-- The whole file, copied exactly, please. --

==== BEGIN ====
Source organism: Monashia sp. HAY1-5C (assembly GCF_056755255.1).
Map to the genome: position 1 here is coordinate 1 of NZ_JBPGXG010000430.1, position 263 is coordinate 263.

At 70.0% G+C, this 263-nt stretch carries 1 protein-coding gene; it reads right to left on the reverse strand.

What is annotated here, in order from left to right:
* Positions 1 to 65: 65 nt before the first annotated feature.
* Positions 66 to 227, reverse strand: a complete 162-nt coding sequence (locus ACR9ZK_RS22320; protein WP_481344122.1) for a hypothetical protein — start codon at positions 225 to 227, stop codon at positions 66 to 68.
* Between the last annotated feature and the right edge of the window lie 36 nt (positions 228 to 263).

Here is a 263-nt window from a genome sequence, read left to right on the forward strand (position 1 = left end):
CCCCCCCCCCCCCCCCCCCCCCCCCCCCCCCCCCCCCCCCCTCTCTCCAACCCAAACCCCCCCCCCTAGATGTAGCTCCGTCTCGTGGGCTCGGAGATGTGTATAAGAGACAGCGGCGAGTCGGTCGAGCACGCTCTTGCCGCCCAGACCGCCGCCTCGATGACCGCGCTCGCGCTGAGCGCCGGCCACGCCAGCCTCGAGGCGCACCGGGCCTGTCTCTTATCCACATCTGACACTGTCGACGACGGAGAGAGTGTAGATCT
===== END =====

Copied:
Source organism: Monashia sp. HAY1-5C (assembly GCF_056755255.1).
Map to the genome: position 1 here is coordinate 1 of NZ_JBPGXG010000430.1, position 263 is coordinate 263.

At 70.0% G+C, this 263-nt stretch carries 1 protein-coding gene; it reads right to left on the reverse strand.

What is annotated here, in order from left to right:
* Positions 1 to 65: 65 nt before the first annotated feature.
* Positions 66 to 227, reverse strand: a complete 162-nt coding sequence (locus ACR9ZK_RS22320; protein WP_481344122.1) for a hypothetical protein — start codon at positions 225 to 227, stop codon at positions 66 to 68.
* Between the last annotated feature and the right edge of the window lie 36 nt (positions 228 to 263).

Here is a 263-nt window from a genome sequence, read left to right on the forward strand (position 1 = left end):
CCCCCCCCCCCCCCCCCCCCCCCCCCCCCCCCCCCCCCCCCTCTCTCCAACCCAAACCCCCCCCCCTAGATGTAGCTCCGTCTCGTGGGCTCGGAGATGTGTATAAGAGACAGCGGCGAGTCGGTCGAGCACGCTCTTGCCGCCCAGACCGCCGCCTCGATGACCGCGCTCGCGCTGAGCGCCGGCCACGCCAGCCTCGAGGCGCACCGGGCCTGTCTCTTATCCACATCTGACACTGTCGACGACGGAGAGAGTGTAGATCT